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MR of the Normal Neonatal Brain: Assessment of Deep Structures

MR of the Normal Neonatal Brain: Assessment of Deep Structures,A. James Barkovich

MR of the Normal Neonatal Brain: Assessment of Deep Structures   (Citations: 23)
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BACKGROUND AND PURPOSE: MR imaging is a powerful tool for studying the anatomy of and the developmental changes that occur in the brain. The purpose of this project was to determine which structures can be distinguished on standard spin-echo MR sequences of a normal neonatal brain and with what frequency they can be identified. METHODS: The T1- and T2-weighted spin-echo MR images of 12 term neonates, all of whom had normal neonatal courses and were neurologically and developmentally normal at age 12 months, were reviewed retrospectively. All structures that differed in signal intensity from unmyelinated gray matter and unmyelinated white matter were recorded. RESULTS: In general, myelinated gray matter structures, such as cranial nerve nuclei and other nuclei of the brain stem and deep cerebrum, were the structures best seen on T2-weighted images. Most of these nuclei were seen in 75% to 100% of our subjects on T2-weighted images. They were seen less well on T1-weighted images. Myelinated white matter structures, particu- larly axonal tracts, were the structures best seen on T1-weighted images. The medial and lateral lemnisci, median longitudinal fasciculus, optic tracts, superior and inferior cerebellar pe- duncles, and the posterior limbs of the internal capsules were seen in 75% to 100% of our subjects on T1-weighted images. Except for the posterior limbs of the internal capsules, these structures were seen less well on T2-weighted images. CONCLUSION: A large number of small structures, such as the nuclei of the brain stem and deep cerebral nuclei, can be routinely identified on standard spin-echo MR imaging sequences. A knowledge of these structures is essential to proper interpretation of imaging studies in neonates and infants.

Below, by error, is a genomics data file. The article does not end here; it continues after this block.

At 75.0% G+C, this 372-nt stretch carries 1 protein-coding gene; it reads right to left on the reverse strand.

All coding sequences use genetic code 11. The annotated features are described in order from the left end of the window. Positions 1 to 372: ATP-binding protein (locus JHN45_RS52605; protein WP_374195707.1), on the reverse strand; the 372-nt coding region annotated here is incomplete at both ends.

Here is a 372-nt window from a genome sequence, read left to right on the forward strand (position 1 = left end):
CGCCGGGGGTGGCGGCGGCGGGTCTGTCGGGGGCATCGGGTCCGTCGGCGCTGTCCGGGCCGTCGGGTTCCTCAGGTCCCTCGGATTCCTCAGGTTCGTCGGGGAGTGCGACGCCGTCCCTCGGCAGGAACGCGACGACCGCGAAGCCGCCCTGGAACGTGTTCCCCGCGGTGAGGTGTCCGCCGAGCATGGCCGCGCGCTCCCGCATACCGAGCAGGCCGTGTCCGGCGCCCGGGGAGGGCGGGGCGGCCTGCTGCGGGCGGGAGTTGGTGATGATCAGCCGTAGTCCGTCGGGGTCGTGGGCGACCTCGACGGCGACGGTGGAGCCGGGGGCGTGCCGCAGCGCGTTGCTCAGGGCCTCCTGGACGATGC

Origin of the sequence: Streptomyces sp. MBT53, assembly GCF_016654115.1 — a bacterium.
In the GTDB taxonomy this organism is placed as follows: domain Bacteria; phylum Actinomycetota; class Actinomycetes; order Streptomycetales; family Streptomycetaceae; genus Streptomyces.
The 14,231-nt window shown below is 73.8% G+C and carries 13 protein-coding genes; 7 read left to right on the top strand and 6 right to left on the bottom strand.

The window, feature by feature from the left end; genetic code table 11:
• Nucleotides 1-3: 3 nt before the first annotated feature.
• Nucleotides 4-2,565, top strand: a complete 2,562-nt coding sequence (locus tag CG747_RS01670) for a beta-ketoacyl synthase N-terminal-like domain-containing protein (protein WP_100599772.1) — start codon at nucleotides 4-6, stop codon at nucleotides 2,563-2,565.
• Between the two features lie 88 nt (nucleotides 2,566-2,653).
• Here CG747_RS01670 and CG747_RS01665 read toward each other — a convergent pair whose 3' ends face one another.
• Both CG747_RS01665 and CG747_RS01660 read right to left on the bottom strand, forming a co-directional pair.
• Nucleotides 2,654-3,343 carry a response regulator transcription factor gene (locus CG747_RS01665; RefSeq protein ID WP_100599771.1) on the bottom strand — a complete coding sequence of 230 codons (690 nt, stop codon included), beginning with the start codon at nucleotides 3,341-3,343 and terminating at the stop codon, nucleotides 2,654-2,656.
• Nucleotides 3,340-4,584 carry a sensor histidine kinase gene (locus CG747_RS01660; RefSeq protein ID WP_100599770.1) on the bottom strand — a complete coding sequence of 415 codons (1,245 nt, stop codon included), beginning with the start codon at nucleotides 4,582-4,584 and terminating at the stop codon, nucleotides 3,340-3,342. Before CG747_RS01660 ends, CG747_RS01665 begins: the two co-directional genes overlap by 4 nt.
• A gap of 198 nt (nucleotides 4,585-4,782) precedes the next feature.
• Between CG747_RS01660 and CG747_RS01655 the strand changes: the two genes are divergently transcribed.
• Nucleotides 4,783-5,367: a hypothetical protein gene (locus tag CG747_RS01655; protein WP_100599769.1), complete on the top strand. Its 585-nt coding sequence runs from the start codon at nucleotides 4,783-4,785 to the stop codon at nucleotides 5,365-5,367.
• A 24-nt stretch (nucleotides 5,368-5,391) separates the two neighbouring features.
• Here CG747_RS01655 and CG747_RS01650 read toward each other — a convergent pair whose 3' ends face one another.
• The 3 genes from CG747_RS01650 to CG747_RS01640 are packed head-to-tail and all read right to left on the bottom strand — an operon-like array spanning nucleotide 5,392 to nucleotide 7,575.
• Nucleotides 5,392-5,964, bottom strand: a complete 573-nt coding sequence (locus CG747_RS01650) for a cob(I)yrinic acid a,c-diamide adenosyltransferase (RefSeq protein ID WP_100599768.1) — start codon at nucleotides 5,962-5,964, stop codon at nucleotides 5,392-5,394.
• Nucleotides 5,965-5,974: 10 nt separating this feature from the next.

Published in 1998.
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